The Hardy Family Office as a Vibe: A Review

Rating the aesthetics of AEW's most disjointed crew.

The idea of the Hardy Family Office is intriguing: in them, you have a motley crew of talented athletes who should be stars getting fleeced for 30% of their earnings by a ponytail. Matt Hardy’s been in wrestling long enough to remember when it actually was run by carnies, and he’s translated that to a purportedly lucrative career. Their entrance graphic is a printing press run of $100 bills! That means they’re making money, right?

From the moment Private Party signed away nearly a third of their income to Hardy—I’m still mad at Snoop Dogg for watching it happen without intervening; isn’t that why you left Death Row Records??—the Hardy Family Office has grown into the alliance of business people they are today. With varying degrees of financial success and an incredibly colorful array of aesthetics. Most groups generally unify themselves with a defined look along with a guiding ethos. The Hardy Family Office looks like the Applebee’s where everybody who works at the mall goes after closing time. But because a vibe is a vibe no matter which way you slice it, the HFO should be looked at in those terms.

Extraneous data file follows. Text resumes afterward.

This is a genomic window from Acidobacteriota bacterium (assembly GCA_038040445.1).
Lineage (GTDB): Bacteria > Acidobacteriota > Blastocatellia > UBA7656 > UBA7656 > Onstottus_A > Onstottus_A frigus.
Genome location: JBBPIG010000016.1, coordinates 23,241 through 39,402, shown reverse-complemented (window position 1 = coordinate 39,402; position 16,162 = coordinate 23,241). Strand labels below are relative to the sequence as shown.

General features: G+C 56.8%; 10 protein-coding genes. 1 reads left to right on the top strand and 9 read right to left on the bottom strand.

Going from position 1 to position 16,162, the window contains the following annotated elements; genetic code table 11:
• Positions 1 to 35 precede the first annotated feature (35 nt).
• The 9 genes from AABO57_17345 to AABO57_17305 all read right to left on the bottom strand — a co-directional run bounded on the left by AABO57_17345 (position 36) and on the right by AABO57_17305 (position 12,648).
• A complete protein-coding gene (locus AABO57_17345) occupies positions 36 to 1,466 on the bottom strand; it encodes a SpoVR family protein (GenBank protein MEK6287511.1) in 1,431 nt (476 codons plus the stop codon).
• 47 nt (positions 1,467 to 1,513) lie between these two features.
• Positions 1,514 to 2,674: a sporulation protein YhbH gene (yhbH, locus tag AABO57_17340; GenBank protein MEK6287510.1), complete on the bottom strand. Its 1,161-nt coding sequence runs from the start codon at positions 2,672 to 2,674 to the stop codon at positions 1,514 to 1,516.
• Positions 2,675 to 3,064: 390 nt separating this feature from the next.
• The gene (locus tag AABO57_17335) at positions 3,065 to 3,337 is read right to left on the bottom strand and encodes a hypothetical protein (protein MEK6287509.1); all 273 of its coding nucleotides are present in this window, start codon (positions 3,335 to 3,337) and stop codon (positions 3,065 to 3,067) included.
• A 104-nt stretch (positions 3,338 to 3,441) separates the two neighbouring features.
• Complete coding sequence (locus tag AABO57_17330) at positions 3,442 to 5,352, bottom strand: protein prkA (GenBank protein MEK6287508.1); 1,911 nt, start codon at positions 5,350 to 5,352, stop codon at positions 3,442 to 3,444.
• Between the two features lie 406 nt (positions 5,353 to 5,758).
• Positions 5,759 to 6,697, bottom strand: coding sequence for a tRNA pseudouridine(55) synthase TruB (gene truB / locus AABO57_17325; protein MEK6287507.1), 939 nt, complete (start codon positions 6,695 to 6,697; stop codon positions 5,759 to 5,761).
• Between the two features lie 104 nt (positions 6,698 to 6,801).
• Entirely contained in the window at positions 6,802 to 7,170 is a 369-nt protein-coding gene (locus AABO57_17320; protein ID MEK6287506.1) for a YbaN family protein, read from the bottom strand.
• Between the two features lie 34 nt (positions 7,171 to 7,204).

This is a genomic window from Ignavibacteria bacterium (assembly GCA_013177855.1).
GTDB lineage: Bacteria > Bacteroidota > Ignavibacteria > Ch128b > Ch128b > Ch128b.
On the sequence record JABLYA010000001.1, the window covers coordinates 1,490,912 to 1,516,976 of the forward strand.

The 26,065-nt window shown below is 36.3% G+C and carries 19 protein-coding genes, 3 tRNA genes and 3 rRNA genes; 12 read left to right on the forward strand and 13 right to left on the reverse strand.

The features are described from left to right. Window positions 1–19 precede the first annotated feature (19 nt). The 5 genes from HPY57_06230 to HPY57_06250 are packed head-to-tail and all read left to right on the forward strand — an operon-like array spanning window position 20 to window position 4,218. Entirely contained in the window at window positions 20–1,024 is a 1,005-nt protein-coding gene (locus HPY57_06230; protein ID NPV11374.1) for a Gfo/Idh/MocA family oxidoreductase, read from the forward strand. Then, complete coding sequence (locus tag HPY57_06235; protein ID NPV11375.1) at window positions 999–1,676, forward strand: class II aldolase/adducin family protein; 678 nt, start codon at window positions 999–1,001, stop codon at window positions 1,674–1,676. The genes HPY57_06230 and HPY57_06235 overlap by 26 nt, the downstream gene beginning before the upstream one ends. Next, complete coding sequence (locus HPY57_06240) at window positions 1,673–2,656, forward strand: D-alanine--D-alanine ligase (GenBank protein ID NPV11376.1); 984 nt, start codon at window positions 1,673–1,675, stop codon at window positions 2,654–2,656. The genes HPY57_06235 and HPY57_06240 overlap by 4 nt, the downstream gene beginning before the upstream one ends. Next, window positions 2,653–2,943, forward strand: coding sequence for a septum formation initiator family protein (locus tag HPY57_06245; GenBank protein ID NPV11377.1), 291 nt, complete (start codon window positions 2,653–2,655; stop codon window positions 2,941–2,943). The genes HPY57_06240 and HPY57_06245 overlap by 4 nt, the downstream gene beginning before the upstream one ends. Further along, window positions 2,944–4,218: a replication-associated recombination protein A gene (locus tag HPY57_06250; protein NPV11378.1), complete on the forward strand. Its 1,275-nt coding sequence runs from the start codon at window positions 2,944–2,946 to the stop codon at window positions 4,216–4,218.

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Martin Douglas

A proud adopted son of the Pacific Northwest, Martin Douglas is an essayist, critic, and journalist specializing in the fields of music (KEXP.org, Bandcamp Daily, Pitchfork) and pro wrestling (Seattle Weekly, quite a few online zines). He's also a hip-hop beatmaker, fiction writer, disposable camera photographer, and all-around renaissance man.

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